Fortunately many photographers in the last 150 years of its history have also written about their ideas  of what making a photograph is and should be. From soon after the beginning of the use of the process in England and France there  has been a movement of enthusiasts to have photography accepted as one of the established arts. Fortunately many of these statements have been published in a single book: A PHOTOGRAPHIC VISION - Pictorial Photography, 1889 - 1923, edited by Peter C. Bunnell.

Although much of what was written by many, some of whom have images referenced by Mia Fineman, smacks of political ideology of one primary purpose, that photography becomes an accepted medium among the arts establishment. In that regard various techniques were promoted as being more or less art-like, while a few argued for using a technique that rendered images truer to the nature of the photographic process, Sadakichi Hartmann in particular. One statement in 1896 by Gertrude Kasebier however was more autobiographically candid, indicating that what is true to a photographers vision should not be subject to the styles of what is commercially successful. “The key to artistic photography is to work out your own thoughts, by yourselves. Imitation leads to certain disaster...... New ideas are always antagonized. Do not mind that. If a thing is good it will survive.” 

The concluding 1923 section is edited by John Wallace Gillies after receiving letters from Clarence H. White, Dr. A D Chaffee, Edward Weston, Alexander P Milne and W H Porterfield as Statements by Pictorialists. Gilles comments leading into the series of letters. “In the Pictorial section of photography one can make almost any kind of statement he pleases, and some will nod sagely, ‘Yes‘ and others will disagree with great heat. It is right or wrong as it happens to strike the other fellow. There is nothing absolute, nothing settled. It is an art, or not an art as we please to have it. Stieglitz at present makes his pictures sharp and is ready to tell everybody that a fuzzy picture is not the thing. Clarence White likes his pictures softer, and has  held to that view, which speaks well for his opinion. Steichen made them fuzzy years ago, and now cannot get them sharp enough. So what are we to think? Each one has something to say and each statement is different. One might think from this that Pictorial Photography must be an art, for we find the same conditions among painters, all wrangling about what is best. True it is, therefor, that photographers have all the indispositions of artists and, if that makes art we surely have it in photography.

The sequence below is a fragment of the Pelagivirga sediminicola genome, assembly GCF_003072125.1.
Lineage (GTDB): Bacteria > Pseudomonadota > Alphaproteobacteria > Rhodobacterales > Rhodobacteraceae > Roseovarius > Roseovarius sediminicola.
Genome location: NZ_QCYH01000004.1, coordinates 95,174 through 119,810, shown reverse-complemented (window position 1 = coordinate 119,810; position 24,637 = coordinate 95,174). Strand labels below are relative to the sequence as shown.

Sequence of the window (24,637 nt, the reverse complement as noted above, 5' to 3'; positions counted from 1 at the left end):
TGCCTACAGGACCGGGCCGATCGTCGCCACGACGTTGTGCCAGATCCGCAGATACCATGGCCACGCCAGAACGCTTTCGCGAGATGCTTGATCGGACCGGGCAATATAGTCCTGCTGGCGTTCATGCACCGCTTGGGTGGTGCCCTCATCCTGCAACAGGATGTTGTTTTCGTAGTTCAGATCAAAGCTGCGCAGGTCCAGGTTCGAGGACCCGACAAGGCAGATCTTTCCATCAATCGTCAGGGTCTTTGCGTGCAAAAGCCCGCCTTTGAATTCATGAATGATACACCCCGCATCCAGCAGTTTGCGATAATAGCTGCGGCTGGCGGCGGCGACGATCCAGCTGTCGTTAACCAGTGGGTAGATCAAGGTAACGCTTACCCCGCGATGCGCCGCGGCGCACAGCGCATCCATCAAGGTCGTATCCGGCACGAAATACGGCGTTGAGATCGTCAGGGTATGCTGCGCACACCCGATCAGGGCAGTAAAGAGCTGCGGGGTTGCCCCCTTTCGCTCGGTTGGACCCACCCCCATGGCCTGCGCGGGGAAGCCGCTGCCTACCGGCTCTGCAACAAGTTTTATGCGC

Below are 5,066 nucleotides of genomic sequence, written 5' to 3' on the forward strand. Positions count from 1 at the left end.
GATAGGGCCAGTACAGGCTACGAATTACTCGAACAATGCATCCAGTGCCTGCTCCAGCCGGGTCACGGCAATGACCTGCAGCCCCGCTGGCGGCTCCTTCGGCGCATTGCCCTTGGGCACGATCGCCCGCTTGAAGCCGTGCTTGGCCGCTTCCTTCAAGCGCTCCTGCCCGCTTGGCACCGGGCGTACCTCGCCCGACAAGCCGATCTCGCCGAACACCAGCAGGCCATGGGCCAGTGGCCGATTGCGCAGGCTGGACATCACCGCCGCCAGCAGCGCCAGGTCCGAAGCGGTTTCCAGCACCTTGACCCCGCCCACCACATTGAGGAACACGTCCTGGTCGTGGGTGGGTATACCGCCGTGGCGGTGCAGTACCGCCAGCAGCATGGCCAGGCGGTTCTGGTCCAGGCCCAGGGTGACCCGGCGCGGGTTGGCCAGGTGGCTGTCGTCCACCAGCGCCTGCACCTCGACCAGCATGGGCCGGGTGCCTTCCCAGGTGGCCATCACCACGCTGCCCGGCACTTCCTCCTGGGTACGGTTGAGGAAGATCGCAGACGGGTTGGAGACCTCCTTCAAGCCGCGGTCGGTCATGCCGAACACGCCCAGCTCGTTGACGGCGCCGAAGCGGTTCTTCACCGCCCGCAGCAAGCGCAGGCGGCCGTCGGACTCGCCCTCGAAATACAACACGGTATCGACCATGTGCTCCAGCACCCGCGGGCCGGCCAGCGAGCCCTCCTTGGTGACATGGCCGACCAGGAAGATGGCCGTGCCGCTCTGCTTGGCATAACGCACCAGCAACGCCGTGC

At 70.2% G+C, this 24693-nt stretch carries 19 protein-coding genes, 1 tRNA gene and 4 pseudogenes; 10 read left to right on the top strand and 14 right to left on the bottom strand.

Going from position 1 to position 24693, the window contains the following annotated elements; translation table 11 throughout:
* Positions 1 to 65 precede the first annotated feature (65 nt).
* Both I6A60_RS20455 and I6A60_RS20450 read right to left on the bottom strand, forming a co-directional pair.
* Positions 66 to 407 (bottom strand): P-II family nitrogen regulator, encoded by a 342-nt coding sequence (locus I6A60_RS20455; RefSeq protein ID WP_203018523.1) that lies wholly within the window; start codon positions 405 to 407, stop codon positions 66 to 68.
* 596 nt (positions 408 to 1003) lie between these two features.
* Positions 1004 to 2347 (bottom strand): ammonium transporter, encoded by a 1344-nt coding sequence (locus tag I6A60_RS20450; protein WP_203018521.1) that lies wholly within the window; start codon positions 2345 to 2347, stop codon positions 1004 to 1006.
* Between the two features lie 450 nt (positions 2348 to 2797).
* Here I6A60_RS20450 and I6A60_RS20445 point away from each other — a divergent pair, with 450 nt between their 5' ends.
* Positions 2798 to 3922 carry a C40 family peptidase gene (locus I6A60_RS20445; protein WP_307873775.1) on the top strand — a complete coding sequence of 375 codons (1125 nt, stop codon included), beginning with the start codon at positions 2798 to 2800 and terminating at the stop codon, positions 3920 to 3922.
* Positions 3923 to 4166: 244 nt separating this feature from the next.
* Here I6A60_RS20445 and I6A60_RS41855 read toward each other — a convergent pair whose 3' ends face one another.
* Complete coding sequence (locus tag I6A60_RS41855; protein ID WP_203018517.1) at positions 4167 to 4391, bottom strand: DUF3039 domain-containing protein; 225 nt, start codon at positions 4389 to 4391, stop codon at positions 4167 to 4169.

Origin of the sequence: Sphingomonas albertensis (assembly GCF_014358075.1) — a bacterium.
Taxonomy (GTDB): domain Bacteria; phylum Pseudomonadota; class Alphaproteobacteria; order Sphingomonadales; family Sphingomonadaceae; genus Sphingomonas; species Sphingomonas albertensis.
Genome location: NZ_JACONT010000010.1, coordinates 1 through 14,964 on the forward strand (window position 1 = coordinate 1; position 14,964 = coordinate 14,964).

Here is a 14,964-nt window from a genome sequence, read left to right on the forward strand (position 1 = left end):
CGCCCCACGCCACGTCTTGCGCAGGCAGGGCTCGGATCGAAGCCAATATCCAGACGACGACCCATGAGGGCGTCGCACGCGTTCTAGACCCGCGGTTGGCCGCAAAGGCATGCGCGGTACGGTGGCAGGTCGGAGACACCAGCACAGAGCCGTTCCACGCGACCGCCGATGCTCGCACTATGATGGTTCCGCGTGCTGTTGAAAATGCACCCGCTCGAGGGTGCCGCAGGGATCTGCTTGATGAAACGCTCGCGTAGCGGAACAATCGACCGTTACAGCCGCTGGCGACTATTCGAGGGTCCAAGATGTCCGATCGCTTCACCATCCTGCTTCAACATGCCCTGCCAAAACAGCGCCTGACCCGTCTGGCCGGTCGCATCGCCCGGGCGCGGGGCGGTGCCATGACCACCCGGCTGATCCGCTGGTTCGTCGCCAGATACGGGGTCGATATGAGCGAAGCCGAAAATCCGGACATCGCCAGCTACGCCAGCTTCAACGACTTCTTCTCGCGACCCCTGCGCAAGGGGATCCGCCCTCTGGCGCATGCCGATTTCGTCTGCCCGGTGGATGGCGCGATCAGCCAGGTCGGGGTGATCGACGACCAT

By Edward Weston
Dear Gillies:-
“You ask me to write a short ms. on “Pictorial Photography,” in other words “illustrative photography,” for such is my understanding of the word pictorial. Well I cannot, for it has been years since I left the genre field, and anyhow there are so many painters well fitted to carry on this little by-product of literature. Forgive me, Gillies, for playing with words, but really, is not just “Photography” good or bad, significant without “Pictorial” or “Artistic” tacked on?  .............

Gillies Note:
Mr. Weston, my very good friend and a man of impeccable honesty, has fallen in with words, written by gentlemen who use them to hide behind. With the exception of Sherwood Anderson and John Tenant, these gentlemen who talk glibly about logic of things, using photography as a blind, are all more or less lost in delusion and smoke a sort of mental pipe together when they produce their manuscripts.